Top 10 Best JRPGs (NOT From Square Enix)


Matt Baker

Writer and Storywriter


Top 10 Best JRPGs (NOT From Square Enix)

By ProJared

Top 10 JRPGs (NOT From Square Enix)

This top 10 is based on ProJared’s video. Going over the best 10 Japanese role-playing games not made by Square Enix.

Number 10. Wild Arms

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Wild Arms is a fascinating game as it’s heavily routed in wild west themes with steampunk themes thrown in everywhere. The music, the world, the characters, but still with a fantasy twist.

The Plot is pretty insane but it’s easier for you to play than for me to explain it. Just know it involves guns, robots, and aliens because why not?

The combat gameplay is pretty straightforward. The Force system is a more unique feature functioning similar to the Limit Break system in FF7.

Only in Wild Arms, you can stock up Force attacks for a more devastating blow. Puzzles are incorporated throughout allowing you to use special items to hit switches or open doors.

While they’re inconsistent they do give a little more to do than just battle. It’s the execution of Wild Arms that make it good.

Perfect difficulty balance and random encounter rates go a long way in JRPG’s. The graphics are hit or miss depending on your preference but there is always the remake on the PS2.

Number 9. Phantasy Star 4

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Phantasy Star 4 remains one of the best gains available on the Sega Genesis. While the NES was getting Dragon Quest and Final Fantasy, Sega answered with Phantasy Star.

While most people know the series for the Phantasy Star Online games, the original series was great RPG’s. Much like the other games, Phantasy Star 4 has a unique blend of fantasy and sci-fi elements creating an already unique world which was very different at the time.

The presentation is top notch with large character sprites in the overworld and battle. And the use of comic book style panels for cutscenes is enjoyable to watch.

These show more of the characters emotions and personality than just the dialogue, and the dialogue is already superb. Characters are not just one note tropes either, they have depth and fascinating storylines of their own.

And of course, the gameplay is really good. The animations play out quickly and clearly and some of the monster designs are really cool.

You can also discover special attacks by having some characters use some specific ability after one another, resulting in really devastating attacks. But probably the most useful thing it adds is the macro system.

Random battles are pretty frequent and a party of five can be cumbersome to manage. But you can use custom macros to use set commands automatically.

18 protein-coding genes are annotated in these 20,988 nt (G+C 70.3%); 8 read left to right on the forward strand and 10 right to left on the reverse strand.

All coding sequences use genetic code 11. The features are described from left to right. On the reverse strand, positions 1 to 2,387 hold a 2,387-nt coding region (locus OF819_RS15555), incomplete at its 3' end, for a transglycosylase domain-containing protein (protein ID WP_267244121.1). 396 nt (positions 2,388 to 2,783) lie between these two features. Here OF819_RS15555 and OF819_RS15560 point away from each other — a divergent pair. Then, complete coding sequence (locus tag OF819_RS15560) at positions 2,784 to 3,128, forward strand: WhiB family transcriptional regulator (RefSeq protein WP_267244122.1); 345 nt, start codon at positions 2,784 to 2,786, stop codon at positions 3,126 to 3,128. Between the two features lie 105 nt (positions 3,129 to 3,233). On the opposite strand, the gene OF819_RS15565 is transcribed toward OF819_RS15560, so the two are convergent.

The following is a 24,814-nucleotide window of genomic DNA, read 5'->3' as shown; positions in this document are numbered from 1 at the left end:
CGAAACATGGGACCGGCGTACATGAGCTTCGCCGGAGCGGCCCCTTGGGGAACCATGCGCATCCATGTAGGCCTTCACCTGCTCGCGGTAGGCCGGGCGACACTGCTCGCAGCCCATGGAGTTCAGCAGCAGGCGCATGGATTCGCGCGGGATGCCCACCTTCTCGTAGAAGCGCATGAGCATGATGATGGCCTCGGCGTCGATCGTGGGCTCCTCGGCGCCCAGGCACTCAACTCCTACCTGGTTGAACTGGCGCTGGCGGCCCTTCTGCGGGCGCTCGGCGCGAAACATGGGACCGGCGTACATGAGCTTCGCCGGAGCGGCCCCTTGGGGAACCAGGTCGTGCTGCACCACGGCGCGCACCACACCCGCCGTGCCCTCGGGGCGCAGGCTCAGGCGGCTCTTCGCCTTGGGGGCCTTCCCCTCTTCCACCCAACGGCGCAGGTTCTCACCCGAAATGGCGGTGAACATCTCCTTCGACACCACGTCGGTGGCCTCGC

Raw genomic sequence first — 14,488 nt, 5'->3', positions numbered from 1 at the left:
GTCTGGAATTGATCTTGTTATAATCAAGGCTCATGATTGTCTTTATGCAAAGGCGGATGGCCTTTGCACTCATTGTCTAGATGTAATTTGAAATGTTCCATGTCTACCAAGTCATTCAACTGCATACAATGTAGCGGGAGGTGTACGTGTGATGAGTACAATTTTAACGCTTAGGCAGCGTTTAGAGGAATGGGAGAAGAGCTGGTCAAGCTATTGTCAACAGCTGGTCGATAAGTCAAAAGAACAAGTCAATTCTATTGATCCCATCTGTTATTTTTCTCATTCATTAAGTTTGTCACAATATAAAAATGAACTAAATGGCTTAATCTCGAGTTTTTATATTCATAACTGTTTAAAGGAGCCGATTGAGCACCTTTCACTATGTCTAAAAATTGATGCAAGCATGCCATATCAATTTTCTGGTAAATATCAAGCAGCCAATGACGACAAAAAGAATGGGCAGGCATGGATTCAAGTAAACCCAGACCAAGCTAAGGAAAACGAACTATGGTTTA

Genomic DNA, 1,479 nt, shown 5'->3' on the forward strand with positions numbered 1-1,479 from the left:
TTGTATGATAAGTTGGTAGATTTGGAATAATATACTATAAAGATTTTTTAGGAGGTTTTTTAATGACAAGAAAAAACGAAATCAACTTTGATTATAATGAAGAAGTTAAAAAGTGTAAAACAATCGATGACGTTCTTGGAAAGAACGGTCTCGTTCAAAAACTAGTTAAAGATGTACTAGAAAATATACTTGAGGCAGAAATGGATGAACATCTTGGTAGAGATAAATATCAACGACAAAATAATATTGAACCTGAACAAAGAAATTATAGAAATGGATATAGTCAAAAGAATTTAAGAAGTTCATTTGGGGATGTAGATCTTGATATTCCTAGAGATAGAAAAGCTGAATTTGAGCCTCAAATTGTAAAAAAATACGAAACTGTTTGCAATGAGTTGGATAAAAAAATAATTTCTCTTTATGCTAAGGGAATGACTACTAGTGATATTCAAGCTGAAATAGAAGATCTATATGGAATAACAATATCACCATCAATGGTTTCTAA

The Genesis isn’t exactly known for RPG’s but it got one of the best with Phantasy Star 4.

Number 8. Lost Odyssey

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It was the last console generation where it seemed like traditional JRPG’s fell into near obscurity. So having Lost Odyssey arrive was a much-needed breath of fresh air from a sea of first-person shooters.

It’s intriguing from the first moment yous tart. Kaim is immortal and Lost Odyssey makes it very clear what kind of hardships come with that.

The game is emotionally gripping throughout. Even more so if you read the 1000 years of dreams, which are short stories hidden throughout the game about Kaim’s past.

The amount of character development this game has is staggering. Jansen annoyed the hell out of me for the longest time but by the end he became related and one of my favorites.

The gameplay itself is not very innovating but again, Lost Odyssey came at a time where JRPG’s were non-existent. It felt like a familiar return to form while being very fun to play.

It uses a Shadow Heart-style ring system to time attacks for extra damage and what is otherwise standard menu-based battles. While it may not bring anything we haven’t seen in RPG’s before, Lost Odyssey does everything so well that it stands on its own.

It’s a standout title in a console generation grossly underpopulated by great RPG’s.

Number 7. Earthbound

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Earthbound is a strange anomaly. Upon its release, it got only luke-warm reception and was highly primitive compared to some other games we were seeing.

But as the years passed and standards changed, Earthbound has aged very well. The setting may be its strongest point for this is one of the few contemporary RPG’s sets in a not so fictional world.

You’re not using swords or laser guns. You’re using bats, yo-yo’s, and bottle rockets. Instead of monsters or dragons, you’re fighting crazy people, corrupt cops, and piles of vomit.